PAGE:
I am not okay!’ Employee Mental Health and the COVID-19 pandemic: The Role of Human Resource Management (HRM)

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Chapter And Authors Information

Riann Singh

The University of the West Indies, St Augustine Campus, Trinidad, West Indies

Shalini Ramdeo

The University of the West Indies, St Augustine Campus, Trinidad, West Indies
I am not okay!’ Employee Mental Health and the COVID-19 pandemic: The Role of Human Resource Management (HRM)
From the Edited Volume
Edited By:
Prof. Bhavna Mehta
Content

Abstract

Employee mental health issues in the workplace have been persistent for decades, but with the novel coronavirus (COVID-19) crisis, these issues have been magnified, they have spiked, and are hitting employees and employers smack in their faces. Mental health issues like depression, anxiety, stress and burnout have soared at its highest in the wake of the uncertainty and fears associated with COVID-19. Employees are experiencing higher rates of mental health issues and are struggling with feelings of isolation, loneliness and stress as significant changes occur in the world and the workplace. Employees are concerned about the stability of their jobs, work-from-home versus on-site work policies and procedures, and are struggling with balancing child/elder care/family issues and responsibilities, among other healthcare anxieties. Employers and their human resource (HR) practitioners are struggling to not only manage such employee mental challenges and to provide the needed support structures and systems, but organisations are also challenged by the reality of considering austerity measures and to stay afloat. Against this background, the Chapter examines the impact of the pandemic on employees’ mental health and the associated work outcomes. The pivotal role of HR and recommendations for managing employee mental health within the COVID-19 context and beyond are also explored.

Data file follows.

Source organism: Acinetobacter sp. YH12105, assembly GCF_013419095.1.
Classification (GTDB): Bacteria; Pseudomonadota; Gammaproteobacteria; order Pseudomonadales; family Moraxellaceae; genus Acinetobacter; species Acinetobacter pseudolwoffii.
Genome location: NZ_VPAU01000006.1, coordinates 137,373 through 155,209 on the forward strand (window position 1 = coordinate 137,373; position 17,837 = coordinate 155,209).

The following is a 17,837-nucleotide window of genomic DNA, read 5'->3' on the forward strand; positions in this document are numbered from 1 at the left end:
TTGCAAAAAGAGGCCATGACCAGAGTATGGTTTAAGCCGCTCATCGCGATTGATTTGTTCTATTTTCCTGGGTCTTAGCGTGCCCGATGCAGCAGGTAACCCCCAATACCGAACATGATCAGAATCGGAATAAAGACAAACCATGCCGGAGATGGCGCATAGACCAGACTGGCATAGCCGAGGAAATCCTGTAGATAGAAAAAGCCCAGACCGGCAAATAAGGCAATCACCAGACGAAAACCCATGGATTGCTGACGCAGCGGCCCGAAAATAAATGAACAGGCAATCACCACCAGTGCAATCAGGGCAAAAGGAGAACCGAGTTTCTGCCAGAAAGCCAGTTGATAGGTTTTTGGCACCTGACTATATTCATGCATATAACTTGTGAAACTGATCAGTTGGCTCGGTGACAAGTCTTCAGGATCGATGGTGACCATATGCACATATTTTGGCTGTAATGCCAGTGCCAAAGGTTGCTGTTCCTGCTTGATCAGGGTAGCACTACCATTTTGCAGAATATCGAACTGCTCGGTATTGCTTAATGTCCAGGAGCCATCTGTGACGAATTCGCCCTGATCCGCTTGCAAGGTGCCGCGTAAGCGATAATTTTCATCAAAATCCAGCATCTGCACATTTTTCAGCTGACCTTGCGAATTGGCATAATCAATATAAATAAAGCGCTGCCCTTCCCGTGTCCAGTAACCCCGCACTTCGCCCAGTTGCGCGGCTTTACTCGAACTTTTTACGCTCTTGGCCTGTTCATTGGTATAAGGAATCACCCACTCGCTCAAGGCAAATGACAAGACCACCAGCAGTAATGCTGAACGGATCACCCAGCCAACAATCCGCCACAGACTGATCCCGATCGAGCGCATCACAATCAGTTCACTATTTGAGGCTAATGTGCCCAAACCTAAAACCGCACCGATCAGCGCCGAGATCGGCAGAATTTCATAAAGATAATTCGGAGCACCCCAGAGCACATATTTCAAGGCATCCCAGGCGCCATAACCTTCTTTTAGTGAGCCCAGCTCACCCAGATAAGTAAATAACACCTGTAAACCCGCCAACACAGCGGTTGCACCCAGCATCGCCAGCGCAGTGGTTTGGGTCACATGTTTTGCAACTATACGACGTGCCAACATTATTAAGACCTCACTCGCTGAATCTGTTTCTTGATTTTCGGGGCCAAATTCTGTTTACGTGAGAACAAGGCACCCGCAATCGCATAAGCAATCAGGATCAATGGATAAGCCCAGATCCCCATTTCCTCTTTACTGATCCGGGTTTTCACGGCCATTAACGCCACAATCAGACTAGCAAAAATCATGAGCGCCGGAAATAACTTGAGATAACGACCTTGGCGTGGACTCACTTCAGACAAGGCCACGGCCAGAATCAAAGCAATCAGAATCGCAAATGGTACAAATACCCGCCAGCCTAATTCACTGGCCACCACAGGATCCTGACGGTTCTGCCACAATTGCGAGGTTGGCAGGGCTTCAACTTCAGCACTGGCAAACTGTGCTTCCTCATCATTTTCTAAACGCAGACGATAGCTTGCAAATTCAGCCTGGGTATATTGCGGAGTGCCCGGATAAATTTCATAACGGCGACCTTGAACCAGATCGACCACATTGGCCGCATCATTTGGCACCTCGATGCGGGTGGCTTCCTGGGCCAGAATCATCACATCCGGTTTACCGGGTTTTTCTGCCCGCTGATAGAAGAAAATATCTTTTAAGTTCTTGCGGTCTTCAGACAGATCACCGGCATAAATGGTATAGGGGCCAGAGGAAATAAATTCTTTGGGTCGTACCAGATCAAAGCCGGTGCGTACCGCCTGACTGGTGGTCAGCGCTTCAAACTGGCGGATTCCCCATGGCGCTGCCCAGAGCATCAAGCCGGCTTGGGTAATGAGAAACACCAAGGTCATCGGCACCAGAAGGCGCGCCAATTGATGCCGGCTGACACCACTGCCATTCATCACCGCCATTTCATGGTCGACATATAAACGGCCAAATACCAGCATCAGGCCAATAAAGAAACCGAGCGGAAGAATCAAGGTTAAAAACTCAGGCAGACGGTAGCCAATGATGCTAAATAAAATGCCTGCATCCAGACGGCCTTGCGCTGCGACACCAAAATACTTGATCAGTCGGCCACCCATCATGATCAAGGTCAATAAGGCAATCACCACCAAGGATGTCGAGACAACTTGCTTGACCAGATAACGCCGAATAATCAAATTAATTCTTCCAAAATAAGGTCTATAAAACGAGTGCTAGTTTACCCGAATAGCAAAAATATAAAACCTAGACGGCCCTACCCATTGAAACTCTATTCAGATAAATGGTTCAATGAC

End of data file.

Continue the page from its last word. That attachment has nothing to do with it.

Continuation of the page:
Keywords

employee mental health, COVID-19, role of HR

1. Introduction